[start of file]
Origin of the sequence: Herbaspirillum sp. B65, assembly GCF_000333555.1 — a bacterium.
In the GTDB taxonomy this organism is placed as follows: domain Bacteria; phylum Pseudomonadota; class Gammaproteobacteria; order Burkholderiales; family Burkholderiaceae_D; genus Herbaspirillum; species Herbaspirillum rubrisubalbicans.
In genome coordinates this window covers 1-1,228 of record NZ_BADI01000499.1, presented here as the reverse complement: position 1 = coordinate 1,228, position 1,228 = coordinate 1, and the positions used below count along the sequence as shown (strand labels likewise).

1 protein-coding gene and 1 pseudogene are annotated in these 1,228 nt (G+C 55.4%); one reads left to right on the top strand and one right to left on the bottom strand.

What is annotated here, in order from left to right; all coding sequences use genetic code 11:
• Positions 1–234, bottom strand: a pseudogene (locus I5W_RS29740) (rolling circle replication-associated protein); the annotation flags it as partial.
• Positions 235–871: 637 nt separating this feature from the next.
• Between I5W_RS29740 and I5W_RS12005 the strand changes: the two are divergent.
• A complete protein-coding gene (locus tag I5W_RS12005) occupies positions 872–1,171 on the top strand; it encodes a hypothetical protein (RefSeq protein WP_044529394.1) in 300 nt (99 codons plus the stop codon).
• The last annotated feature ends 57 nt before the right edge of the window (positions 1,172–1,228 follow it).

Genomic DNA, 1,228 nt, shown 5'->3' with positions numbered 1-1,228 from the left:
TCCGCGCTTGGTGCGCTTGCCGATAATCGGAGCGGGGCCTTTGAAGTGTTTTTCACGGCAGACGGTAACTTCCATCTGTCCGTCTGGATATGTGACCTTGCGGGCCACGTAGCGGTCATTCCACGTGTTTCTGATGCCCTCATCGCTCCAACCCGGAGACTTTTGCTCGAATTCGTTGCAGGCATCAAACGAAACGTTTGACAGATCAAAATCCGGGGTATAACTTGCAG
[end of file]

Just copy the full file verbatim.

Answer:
Origin of the sequence: Herbaspirillum sp. B65, assembly GCF_000333555.1 — a bacterium.
In the GTDB taxonomy this organism is placed as follows: domain Bacteria; phylum Pseudomonadota; class Gammaproteobacteria; order Burkholderiales; family Burkholderiaceae_D; genus Herbaspirillum; species Herbaspirillum rubrisubalbicans.
In genome coordinates this window covers 1-1,228 of record NZ_BADI01000499.1, presented here as the reverse complement: position 1 = coordinate 1,228, position 1,228 = coordinate 1, and the positions used below count along the sequence as shown (strand labels likewise).

1 protein-coding gene and 1 pseudogene are annotated in these 1,228 nt (G+C 55.4%); one reads left to right on the top strand and one right to left on the bottom strand.

What is annotated here, in order from left to right; all coding sequences use genetic code 11:
• Positions 1–234, bottom strand: a pseudogene (locus I5W_RS29740) (rolling circle replication-associated protein); the annotation flags it as partial.
• Positions 235–871: 637 nt separating this feature from the next.
• Between I5W_RS29740 and I5W_RS12005 the strand changes: the two are divergent.
• A complete protein-coding gene (locus tag I5W_RS12005) occupies positions 872–1,171 on the top strand; it encodes a hypothetical protein (RefSeq protein WP_044529394.1) in 300 nt (99 codons plus the stop codon).
• The last annotated feature ends 57 nt before the right edge of the window (positions 1,172–1,228 follow it).

Genomic DNA, 1,228 nt, shown 5'->3' with positions numbered 1-1,228 from the left:
TCCGCGCTTGGTGCGCTTGCCGATAATCGGAGCGGGGCCTTTGAAGTGTTTTTCACGGCAGACGGTAACTTCCATCTGTCCGTCTGGATATGTGACCTTGCGGGCCACGTAGCGGTCATTCCACGTGTTTCTGATGCCCTCATCGCTCCAACCCGGAGACTTTTGCTCGAATTCGTTGCAGGCATCAAACGAAACGTTTGACAGATCAAAATCCGGGGTATAACTTGCAG